Had Barbara's family been able to register for victim notifications, they would have been told the dates of Bushby's parole hearings and could have submitted additional victim impact statements, she said.

"Maybe the system has to change to where it's automatic, where they let the victim's family know that this person's up for parole so they can make those submissions," she said. "It's got to be very shocking for the family."

Melissa said she doesn't know what she'll do if she encounters Bushby in Thunder Bay.

"I can't go walk around by myself," she said. "I have to be with somebody to protect me now, now that he's out."

'It touches a lot of Indigenous people'

Indigenous people are about six times more likely to be victims of homicide than non-Indigenous people, according to data collected by Statistics Canada from 2015 to 2020, and about four in 10 Indigenous people were either sexually or physically assaulted by an adult before they were 15.

Abotossaway sees this first hand within the justice system, but also in her own life.

"I have family who are missing and murdered. I have my aunt who went missing in London — we're still looking for the person who murdered her. One of my relatives was found on the Pickton pig farm, and [Robert Pickton] was prosecuted and found guilty for her murder as well," she said about the high-profile B.C. case.

"It touches a lot of Indigenous people."

Meanwhile, Indigenous people are also disproportionately represented in the criminal justice system; Abotossaway said between 70 and 80 per cent of her clients are Indigenous, which is not uncommon in the north.

The incarceration rate of Indigenous people was about nine times higher than for non-Indigenous people in 2020-2021, according to Statistics Canada's overrepresentation index.

"Why should [Bushby] be walking the streets and there's people my colour, like Ojibways and Native people, that are still in prison serving their whole time?" Melissa asked. "Not even getting into trouble while they're in prison and still, they get denied [parole] all the time."

For Cora McGuire-Cyrette, chief executive officer of the Ontario Native Women's Association, "this is what systemic racism and discrimination looks like."

Barbara's death hits close to home for McGuire-Cyrette, whose cousin, 20-year-old Jamie Nora McGuire of Gull Bay First Nation, was killed in 1994 just outside Winnipeg.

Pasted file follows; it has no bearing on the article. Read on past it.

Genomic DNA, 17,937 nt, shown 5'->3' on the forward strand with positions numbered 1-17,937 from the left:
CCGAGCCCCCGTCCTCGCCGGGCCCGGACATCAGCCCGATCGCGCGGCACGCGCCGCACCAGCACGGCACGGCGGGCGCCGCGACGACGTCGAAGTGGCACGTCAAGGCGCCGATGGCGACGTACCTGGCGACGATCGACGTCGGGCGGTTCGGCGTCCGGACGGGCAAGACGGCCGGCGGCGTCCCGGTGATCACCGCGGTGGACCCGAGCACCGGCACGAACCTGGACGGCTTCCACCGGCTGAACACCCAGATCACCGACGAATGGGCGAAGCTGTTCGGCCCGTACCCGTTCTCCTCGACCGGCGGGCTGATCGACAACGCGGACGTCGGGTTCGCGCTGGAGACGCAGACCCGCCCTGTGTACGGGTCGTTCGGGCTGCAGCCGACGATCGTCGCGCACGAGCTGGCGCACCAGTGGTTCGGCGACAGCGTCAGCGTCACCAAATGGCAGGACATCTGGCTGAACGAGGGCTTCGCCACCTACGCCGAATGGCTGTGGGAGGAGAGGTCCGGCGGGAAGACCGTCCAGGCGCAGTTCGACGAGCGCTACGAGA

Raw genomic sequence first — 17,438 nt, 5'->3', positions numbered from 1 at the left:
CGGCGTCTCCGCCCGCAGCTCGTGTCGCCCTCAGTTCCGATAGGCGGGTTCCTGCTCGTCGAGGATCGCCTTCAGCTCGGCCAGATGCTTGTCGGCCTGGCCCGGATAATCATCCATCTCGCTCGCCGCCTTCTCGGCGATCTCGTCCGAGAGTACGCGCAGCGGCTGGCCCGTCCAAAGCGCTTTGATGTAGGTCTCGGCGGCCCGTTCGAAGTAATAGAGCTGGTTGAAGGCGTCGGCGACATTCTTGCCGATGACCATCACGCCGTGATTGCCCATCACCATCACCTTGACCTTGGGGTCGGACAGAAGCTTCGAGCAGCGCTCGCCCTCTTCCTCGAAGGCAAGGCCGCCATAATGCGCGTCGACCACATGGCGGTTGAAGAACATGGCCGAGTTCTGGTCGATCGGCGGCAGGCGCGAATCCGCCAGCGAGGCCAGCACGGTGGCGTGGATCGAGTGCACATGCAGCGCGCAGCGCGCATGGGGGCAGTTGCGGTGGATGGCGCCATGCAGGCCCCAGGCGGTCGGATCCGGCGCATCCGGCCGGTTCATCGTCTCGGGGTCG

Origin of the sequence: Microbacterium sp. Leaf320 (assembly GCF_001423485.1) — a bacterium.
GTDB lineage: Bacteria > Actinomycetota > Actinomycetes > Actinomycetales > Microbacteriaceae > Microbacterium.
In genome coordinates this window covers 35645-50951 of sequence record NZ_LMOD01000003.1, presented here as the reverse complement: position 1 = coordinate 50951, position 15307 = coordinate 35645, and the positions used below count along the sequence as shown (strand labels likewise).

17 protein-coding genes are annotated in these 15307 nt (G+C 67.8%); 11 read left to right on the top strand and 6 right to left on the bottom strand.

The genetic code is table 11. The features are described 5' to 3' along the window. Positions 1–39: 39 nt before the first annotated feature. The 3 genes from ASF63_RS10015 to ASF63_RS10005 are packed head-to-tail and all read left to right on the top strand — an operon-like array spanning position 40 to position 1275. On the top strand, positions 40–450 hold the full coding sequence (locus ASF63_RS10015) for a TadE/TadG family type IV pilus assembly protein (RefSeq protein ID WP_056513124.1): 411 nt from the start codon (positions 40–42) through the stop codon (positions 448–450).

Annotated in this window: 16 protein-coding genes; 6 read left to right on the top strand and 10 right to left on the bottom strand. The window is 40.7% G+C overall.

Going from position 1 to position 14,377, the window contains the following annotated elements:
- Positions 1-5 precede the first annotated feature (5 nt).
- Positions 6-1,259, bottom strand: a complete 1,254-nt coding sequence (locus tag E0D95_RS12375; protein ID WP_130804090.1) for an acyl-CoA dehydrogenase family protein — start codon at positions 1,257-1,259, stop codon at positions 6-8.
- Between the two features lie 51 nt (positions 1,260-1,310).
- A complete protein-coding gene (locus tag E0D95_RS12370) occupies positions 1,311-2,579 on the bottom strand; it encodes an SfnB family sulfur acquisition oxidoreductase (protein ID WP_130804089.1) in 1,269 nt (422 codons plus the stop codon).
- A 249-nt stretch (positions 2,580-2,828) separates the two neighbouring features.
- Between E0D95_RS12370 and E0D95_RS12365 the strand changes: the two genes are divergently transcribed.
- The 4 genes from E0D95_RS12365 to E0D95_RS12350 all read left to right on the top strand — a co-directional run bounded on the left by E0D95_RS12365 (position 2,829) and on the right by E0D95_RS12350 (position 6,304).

"We're standing with the family — that we need to honour Barbara Kentner and her family through justice — and once again, the justice system has failed at multiple levels for Barbara Kentner and for Indigenous women as a whole," McGuire-Cyrette said.

"This is what normalization of violence looks like here in Canada, where it's not safe to be an Indigenous woman," she said, adding that "if this happened to a Caucasian woman, there would be justice."

Bushby was not convicted of a hate-motivated crime, which McGuire-Cyrette sees as a "missed opportunity in this case as well."

She pointed to the ongoing controversy in Manitoba, where there are calls to search the Prairie Green Landfill for the suspected remains of Morgan Harris, Marcedes Myran, and possibly a third unidentified person known as Buffalo Woman.

"This is what systemic racism does. It normalizes violence against Indigenous women and therefore is not going to deter people from continuing to project violence against us," McGuire-Cyrette said.

It's her view that Bushby's day parole release sends the message that lives like Barbara's matter less than non-Indigenous lives.

"These systems were not designed by Indigenous people, for Indigenous people; they were actually purposely designed with a colonial mindset and to perpetuate systemic racism and discrimination against us," she said.

"In this case, clearly the justice system is saying violence against Indigenous women is OK and if you perpetrate violence, you're not going to be held accountable."

Her message to Indigenous women and girls is: "Continue to be strong and resilient."

"As long as we continue to take up our leadership roles and responsibilities in community, we will be the last generation to be suffering in this manner," McGuire-Cyrette said. "We have to continue to push forward together collectively, and continue to tell our truth and demand action and accountability."

Melissa wants people to remember her sister as a person who was kind, who tried her best for her daughter, Serena, who has since died of cancer, and who deserved better.

"My sister was sweet. She would give the shirt off her back if she needed to," Melissa Kentner said. "She would do anything for her daughter."


A national, toll-free support line is available for those impacted by missing and murdered Indigenous women, girls and LGBTQ2S+ people at 1-844-413-6649.

ABOUT THE AUTHOR

Sarah Law

Reporter

Sarah Law is a CBC News reporter based in Thunder Bay, Ont., and has also worked for newspapers and online publications elsewhere in the province. Have a story tip? You can reach her at sarah.law@cbc.ca